The support and controversy these men stimulated in our society, our government and in the scientific community itself make the lecture well worth watching and the book well worth reading. What I want to address here are the book-end observations made by Dr. McCray in his lecture, for I think they address the crux of what all of us need to be deliberating about.

The lecture opened with the statement: ” The challenge is how to differentiate between radical new ideas that are great, true and worth pursuing and those that are quackery.”

Dr. McCray cited what I consider a tired cliche: “We need to keep an open mind.”

I have spoken here before about the problem with new ideas in the Arts. How they are often (usually?) met with scorn and ridicule. Audiences fled the concert hall in reaction to the new sounds of Debussy.  Tchaikovsky’s Swan Lake, today regarded as the pinnacle of ballet greats, was considered undanceable when it was written. The Impressionists, Cubists, and today many modern painters were/are scorned by the public and critics initially.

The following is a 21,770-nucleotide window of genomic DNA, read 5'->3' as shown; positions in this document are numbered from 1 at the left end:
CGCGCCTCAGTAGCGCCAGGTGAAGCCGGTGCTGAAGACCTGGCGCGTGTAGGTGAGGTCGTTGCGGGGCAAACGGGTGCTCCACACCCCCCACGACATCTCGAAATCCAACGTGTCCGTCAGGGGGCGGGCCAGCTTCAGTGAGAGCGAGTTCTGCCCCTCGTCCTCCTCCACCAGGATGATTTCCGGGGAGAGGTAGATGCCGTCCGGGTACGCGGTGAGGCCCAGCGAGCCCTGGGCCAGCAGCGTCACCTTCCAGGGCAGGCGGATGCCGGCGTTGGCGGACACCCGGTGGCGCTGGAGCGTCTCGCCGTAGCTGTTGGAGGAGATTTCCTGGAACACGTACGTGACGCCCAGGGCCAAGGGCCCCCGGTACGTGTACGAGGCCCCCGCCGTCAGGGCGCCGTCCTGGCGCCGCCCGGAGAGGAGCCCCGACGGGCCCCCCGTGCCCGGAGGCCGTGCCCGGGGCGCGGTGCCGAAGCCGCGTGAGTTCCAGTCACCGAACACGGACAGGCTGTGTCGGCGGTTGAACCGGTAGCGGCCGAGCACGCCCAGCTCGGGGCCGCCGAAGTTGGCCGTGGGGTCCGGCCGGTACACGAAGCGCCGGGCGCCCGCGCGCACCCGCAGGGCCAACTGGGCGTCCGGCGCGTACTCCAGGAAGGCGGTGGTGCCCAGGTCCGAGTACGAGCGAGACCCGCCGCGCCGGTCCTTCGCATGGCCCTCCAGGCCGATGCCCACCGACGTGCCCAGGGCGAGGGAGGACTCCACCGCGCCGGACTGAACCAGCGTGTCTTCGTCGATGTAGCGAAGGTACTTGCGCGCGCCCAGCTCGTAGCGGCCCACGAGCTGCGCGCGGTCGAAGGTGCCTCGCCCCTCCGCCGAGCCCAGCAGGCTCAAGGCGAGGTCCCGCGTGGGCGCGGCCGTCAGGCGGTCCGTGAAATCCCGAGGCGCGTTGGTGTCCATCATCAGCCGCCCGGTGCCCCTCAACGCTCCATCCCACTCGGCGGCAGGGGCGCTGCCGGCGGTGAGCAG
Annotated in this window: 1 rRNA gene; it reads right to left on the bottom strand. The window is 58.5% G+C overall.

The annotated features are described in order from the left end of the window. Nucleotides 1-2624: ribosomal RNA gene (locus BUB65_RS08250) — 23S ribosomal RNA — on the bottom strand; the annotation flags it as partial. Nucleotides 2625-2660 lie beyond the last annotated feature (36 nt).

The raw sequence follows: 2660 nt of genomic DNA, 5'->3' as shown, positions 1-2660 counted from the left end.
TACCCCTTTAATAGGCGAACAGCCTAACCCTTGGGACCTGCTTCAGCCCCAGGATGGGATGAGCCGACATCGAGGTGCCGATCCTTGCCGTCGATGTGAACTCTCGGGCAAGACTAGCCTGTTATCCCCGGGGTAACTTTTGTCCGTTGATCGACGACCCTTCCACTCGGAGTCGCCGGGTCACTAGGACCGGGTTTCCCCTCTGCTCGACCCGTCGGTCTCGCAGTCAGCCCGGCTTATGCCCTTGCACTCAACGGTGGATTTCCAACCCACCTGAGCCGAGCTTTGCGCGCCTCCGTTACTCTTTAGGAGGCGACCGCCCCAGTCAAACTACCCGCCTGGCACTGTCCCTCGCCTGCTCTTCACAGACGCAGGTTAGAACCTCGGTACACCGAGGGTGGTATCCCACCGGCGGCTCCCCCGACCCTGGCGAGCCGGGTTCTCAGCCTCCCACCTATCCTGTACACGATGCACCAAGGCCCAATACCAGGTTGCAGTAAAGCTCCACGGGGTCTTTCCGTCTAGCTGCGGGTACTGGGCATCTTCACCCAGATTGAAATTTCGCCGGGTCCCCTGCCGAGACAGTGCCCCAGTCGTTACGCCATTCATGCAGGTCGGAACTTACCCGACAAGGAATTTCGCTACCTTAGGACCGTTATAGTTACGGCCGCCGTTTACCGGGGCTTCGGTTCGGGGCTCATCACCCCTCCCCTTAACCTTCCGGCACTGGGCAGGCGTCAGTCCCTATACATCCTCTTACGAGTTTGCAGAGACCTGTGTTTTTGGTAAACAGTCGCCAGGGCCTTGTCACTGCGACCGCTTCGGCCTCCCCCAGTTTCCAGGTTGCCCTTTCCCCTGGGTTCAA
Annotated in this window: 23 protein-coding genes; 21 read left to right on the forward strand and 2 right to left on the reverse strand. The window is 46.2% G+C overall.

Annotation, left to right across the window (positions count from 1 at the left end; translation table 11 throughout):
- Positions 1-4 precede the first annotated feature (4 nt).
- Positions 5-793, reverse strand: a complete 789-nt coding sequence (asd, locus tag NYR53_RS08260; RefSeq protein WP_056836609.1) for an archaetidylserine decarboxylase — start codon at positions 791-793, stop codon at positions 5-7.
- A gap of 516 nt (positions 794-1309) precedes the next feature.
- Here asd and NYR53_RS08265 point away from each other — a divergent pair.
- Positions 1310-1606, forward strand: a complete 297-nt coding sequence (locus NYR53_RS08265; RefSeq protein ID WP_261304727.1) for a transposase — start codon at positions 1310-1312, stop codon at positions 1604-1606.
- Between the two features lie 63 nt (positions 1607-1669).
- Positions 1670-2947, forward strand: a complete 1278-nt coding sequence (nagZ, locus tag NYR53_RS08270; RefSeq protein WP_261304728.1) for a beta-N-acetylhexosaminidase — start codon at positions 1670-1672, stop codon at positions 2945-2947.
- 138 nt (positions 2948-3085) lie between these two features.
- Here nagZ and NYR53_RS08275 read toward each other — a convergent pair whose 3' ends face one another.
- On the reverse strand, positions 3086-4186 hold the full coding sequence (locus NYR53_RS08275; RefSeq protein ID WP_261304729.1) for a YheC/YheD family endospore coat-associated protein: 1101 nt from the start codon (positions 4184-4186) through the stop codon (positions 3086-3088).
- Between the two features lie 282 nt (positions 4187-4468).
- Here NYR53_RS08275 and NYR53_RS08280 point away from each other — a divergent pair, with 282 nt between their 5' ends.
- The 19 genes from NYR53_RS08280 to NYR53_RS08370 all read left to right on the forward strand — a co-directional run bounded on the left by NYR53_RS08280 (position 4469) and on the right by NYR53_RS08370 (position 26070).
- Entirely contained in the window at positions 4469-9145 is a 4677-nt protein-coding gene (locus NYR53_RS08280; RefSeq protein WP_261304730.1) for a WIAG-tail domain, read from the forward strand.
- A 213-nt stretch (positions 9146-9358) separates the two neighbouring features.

Seeing the parallels between reactions to new Arts and reactions to new Science is important. And it is not just “open-mindedness” that allows a few to appreciate new things, to grasp the difference between new that is valid and important, and new that is quackery. Continue reading Innovation vs Status Quo in Science, the Arts and Business